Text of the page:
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TIPS #12: Breaches are inevitable. How can companies use cyber insurance to manage financial risk?

Shane Shook

December 20, 2023

  • Blog Post
  • TIPS

Issue: Every company is going to get breached or compromised at some point.  

Even the best cyber defenses can’t stop every threat.  

It’s true that preventing cyber attacks from becoming breaches (and breaches from becoming compromises) should be the top cybersecurity priority for every company. As shown in previous TIPS posts, organizations can identify and protect critical business resources with a mix of active and passive defenses, fine-tuning security tools with policies that address relevant risks. 

However, all companies will likely experience a breach or compromise, regardless of their security posture. This may be due to unknown vulnerabilities, human error (like falling for a social engineering attack or alert fatigue within the SOC), or insider threats. Recent incidents like the 3CX and MOVEit supply chain breaches (and subsequent compromises) also show how the interconnected digital landscape increases attack surfaces and the likelihood of a breach.  

Impact: A breach or compromise can be expensive and disruptive, especially if you’re under-insured.  

When attacks are successful and evolve into breaches and compromises, companies face a growing number of impacts. Recovery is often a multi-faceted process with costs including legal and breach coach fees, PR expenses, ransom payments, forensic analysis, identity remediation for customers, and lost revenue from business disruption (usually the single biggest expense). These expenses add up: the average breach costs $4.5 million ($9.48 million in the United States). 

Cyber insurance coverage acts as a form of financial risk management to limit losses and speed up recovery. It lowers overall costs, improves the likelihood of data recovery, and prevents longer periods of business disruption.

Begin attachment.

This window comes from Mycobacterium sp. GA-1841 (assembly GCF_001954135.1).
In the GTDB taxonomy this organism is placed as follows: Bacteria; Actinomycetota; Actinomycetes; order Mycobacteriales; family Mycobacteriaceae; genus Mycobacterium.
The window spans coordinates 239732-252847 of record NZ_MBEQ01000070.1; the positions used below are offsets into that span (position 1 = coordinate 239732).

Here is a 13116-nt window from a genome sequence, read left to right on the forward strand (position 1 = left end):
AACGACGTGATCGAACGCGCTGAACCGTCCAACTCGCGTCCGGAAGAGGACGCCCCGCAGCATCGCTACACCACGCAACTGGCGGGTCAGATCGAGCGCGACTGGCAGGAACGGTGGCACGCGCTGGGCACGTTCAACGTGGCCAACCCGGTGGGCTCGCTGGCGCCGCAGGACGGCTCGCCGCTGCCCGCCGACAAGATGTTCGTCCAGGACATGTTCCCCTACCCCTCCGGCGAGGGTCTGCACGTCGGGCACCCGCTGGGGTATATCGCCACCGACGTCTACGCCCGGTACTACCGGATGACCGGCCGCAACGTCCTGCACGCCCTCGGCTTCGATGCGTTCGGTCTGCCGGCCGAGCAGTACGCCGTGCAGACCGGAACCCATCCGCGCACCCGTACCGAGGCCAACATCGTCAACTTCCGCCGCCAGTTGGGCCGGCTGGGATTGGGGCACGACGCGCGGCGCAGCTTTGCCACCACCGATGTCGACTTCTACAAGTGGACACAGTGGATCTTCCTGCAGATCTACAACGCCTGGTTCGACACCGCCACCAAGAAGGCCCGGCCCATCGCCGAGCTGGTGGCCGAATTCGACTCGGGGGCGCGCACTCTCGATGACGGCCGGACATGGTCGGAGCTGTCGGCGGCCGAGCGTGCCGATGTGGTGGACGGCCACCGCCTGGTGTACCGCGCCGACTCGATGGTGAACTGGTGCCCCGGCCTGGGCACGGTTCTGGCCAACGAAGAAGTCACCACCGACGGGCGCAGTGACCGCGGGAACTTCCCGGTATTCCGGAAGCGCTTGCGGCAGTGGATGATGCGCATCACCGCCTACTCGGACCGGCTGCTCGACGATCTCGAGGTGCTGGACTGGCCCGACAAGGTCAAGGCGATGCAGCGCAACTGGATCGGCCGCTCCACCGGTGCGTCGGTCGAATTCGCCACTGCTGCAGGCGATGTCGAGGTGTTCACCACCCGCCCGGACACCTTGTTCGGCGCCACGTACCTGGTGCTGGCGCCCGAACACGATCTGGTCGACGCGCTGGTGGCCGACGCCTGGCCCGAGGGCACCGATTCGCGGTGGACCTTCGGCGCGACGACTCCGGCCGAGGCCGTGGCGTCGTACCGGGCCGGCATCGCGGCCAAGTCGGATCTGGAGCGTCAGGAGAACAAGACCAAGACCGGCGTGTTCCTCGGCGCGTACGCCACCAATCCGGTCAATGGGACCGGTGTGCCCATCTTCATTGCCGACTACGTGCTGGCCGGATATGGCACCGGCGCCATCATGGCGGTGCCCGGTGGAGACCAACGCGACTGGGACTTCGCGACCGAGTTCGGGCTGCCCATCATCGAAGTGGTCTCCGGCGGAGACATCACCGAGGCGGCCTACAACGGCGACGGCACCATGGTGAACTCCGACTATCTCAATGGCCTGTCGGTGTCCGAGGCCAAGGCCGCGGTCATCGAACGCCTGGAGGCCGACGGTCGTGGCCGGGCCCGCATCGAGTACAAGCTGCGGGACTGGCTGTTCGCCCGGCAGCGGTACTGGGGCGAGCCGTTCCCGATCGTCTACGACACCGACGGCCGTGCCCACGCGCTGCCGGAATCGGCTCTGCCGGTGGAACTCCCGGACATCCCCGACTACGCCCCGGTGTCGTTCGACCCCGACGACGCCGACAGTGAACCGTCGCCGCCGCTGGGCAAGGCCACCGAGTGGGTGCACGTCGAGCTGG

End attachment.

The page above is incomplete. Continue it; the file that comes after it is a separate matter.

Action: Invest in posture management, cyber insurance, and incident response and recovery to reduce financial risk.  

1. Prioritize an active security posture to lower risk and reduce insurance premiums.

A well-aligned security posture lowers the likelihood of a breach or compromise and helps your company respond quickly to incidents. Active defenses lower risk and can reduce the cost of your cyber insurance premiums as well.  

Bishop Fox helps companies develop a proactive application security posture and defend dynamic attack surfaces with services including penetration testing and security assessments. SolCyber helps companies with security posture management and provides active and passive security capabilities in a unified platform. 

2. Use cyber insurance to curtail financial risk.

Invest in cyber insurance to protect your business and mitigate the impacts of a breach or compromise. Converge Insurance uses advanced data technology to create customized insurance solutions for their customers. 

Insurers and managing general agents (MGAs) like Converge rely upon cyber risk data, analytics, and assessments to underwrite policies and provide competitive rates. CyberCube assesses enterprise security posture and provides cyber risk analytics and data to insurers and MGAs. Constella Intelligence generates actionable identity intelligence to protect enterprises and help insurers and MGAs set rates.  

3. Implement an incident response and recovery plan 

Incident response (IR) and recovery is critical following a breach or compromise. Surefire Cyber helps companies create a comprehensive IR plan and determine the scope of recovery and remediation after an incident. As a case manager and panel provider for leading insurance carriers, they can help you reincorporate damaged systems and tools, reduce costs, and build a more resilient security program.